Five Reasons Why Agile is Lean
By Greg Gehrich
Lean Product Development Leader
Reposted with permission from http://www.greg-gehrich.com/2012/06/x-reasons-why-agile-is-lean.html
Agile practices are leaner than a traditional Software Development Life Cycle (SDLC). Here’s five reasons why:
- Less documentation
- Less project management
- Strong base to build on
- Early learning
- Less multitasking
The non-agile, traditional development cycle can be broken down into three major activities: Define, Design and Document.
- Define. Gather requirements from outside and inside customers.
- Design. Figure out how requirements need to be built.
- Document. Document the discovery in Define and Design steps.
- Repeat until all requirements are defined, designed and documented.
The figure above shows these three steps in a spiral pattern. It represents the continuous effort that goes into documenting the functionality that will make up features, and eventually a product. Now let’s see why agile is different.
Documentation and Project Management
In the non-agile world, project management is the necessary glue that holds together the hundreds of layers in the requirements ball, the one who keeps everyone up to speed on the ball’s progress, and the person responsible for unwinding it as the requirements are built. As the spiral layers more and more functionality onto the requirements, it becomes more dense, opaque and unwieldy, and resource intensive.
In Agile product development, there is no large ball to document or manage. The agile cycle is define-design-build for each bit of functionality. Since the functionality is limited, it’s easy to understand, and requires little documentation and management. The scrum master handles the few project management tasks that are needed to keep the small agile cycle moving along.
Base of working software
As the spiral builds new functionality with new layers, it has to work with all of the inner layers below it. As the layers grow into the hundreds, there is a lot of overhead to keep everything interacting harmoniously. Keep in mind, it’s all theoretical interaction at this point. There’s no way to test it, until the build at the very end of the process–when everything is interacting for the first time.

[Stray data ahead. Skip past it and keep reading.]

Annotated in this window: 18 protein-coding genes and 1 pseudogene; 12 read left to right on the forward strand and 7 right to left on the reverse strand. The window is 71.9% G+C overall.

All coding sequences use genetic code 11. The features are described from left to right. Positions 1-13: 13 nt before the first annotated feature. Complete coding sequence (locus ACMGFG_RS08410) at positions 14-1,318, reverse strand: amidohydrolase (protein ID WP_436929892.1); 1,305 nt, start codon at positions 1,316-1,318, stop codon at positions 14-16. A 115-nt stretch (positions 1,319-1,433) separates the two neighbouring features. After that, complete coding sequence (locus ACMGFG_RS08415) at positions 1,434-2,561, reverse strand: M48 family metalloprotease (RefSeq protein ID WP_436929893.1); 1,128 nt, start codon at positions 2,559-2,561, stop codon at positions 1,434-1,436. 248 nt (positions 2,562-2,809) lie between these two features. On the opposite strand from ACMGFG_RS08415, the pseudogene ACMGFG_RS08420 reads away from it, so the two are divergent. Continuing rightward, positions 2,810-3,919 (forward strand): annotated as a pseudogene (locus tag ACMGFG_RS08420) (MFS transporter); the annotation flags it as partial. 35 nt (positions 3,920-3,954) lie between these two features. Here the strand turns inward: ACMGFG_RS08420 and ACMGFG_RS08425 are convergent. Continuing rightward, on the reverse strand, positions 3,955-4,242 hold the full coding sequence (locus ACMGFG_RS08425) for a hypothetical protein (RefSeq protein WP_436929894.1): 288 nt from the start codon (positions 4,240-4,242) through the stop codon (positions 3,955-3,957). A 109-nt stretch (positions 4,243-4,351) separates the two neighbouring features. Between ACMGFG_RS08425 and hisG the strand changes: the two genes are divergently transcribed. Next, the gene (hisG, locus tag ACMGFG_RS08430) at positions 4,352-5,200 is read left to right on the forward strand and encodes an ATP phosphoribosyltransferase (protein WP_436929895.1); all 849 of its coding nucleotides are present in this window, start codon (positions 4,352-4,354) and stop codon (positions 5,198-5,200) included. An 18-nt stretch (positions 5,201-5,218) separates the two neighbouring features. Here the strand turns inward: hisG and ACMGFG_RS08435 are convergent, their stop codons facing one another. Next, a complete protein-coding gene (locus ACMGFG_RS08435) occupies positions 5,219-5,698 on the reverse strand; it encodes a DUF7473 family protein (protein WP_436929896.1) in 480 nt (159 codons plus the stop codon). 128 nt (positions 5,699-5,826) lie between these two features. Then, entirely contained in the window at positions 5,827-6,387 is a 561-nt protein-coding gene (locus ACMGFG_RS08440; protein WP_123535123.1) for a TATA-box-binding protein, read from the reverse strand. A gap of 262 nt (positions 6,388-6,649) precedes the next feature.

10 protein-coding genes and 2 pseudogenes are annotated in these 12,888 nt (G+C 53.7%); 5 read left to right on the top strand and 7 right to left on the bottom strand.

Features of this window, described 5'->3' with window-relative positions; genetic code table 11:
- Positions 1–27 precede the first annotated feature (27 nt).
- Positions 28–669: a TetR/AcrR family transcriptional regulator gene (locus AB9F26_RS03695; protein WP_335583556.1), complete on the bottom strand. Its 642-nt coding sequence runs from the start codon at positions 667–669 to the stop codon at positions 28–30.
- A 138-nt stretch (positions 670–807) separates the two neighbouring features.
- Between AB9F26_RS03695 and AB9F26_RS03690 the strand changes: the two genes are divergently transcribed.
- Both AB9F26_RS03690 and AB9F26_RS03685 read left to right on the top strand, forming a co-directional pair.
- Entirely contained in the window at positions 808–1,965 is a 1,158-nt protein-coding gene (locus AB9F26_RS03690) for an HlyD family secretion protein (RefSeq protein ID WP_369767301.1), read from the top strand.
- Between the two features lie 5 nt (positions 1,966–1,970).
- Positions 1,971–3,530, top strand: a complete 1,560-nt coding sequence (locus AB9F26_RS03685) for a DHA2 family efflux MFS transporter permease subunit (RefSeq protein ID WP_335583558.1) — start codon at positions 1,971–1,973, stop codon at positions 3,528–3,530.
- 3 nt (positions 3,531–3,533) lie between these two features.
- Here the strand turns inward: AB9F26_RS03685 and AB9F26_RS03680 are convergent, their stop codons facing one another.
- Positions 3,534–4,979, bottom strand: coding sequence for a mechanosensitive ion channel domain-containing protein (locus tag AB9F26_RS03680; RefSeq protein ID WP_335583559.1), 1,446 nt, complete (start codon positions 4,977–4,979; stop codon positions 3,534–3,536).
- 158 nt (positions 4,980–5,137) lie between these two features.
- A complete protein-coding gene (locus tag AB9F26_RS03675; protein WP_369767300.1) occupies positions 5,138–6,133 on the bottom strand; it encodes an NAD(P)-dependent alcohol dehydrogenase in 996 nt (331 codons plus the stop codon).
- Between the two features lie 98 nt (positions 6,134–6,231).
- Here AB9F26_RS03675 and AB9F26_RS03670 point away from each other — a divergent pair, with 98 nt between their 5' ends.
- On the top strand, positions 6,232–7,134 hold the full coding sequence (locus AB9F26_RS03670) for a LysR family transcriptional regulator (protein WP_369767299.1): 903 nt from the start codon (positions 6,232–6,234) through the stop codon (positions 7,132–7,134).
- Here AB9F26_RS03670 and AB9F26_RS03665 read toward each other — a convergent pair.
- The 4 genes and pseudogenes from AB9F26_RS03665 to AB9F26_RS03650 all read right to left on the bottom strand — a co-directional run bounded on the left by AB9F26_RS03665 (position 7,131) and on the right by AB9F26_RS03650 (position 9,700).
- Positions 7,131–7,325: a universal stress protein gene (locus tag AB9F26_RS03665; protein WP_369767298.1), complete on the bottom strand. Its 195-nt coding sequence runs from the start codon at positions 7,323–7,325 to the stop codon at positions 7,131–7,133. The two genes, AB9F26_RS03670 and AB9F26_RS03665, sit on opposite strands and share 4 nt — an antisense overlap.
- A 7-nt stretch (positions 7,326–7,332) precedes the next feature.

The agile practice is to build working software iteratively as you learn about customer needs. Issues are resolved quickly when there is a stable base of working software (because it has been customer validated) for each new build to test against. Agile efficiently tests the anticipated harmony with real-world experience.
Traditional development is designed to have learning at the front end of each function–by talking to the customer to determine their needs–and again at the very end, after all functions are built. In actual process, some learning does happen after the design-define-document layer is complete. The learning may come from additional customer conversations, insights from problem-adjacent team conversations, or just your brain working on the problem in the background. Going back and changing the requirements for an inner function incurs a heavy overhead from the theoretical interactions with all the other untested layers.
In agile, each function has learning up front, a build in the middle, and a validation at the end. Since the customer typically has working software to experience the functionality, and is saying “yes” or “no” to each one as it’s completed, it’s less likely to need revisions later on. The customer validation after each new build increases learning earlier in the process and makes the product more accurate. An accurate product gets traction faster, uses less resources and is lean.
The latest research on multitasking shows that while we feel productive, the opposite is true. According to a recent study by Zheng Wang, assistant professor of communication at Ohio State University, we feel productive because multitasking is emotionally satisfying.
When we use agile to build a product iteratively, the mental model we hold in our head for each sprint is much smaller than the large, traditional requirements ball. Less requirements and their interactions means less multitasking.
About The Author
Greg Gehrich is a respected Lean Product Development Leader with more than 15 years of experience managing software development and product management for various size organizations. He sits on the board and provides product advisory for startups and established businesses seeking to implement lean innovation.
He is the author of Build It Like A Startup – Lean Product Innovation. Read more from Gehrich on his blog, http://www.greg-gehrich.com/, learn more at his site http://www.lean-product-innovation.com/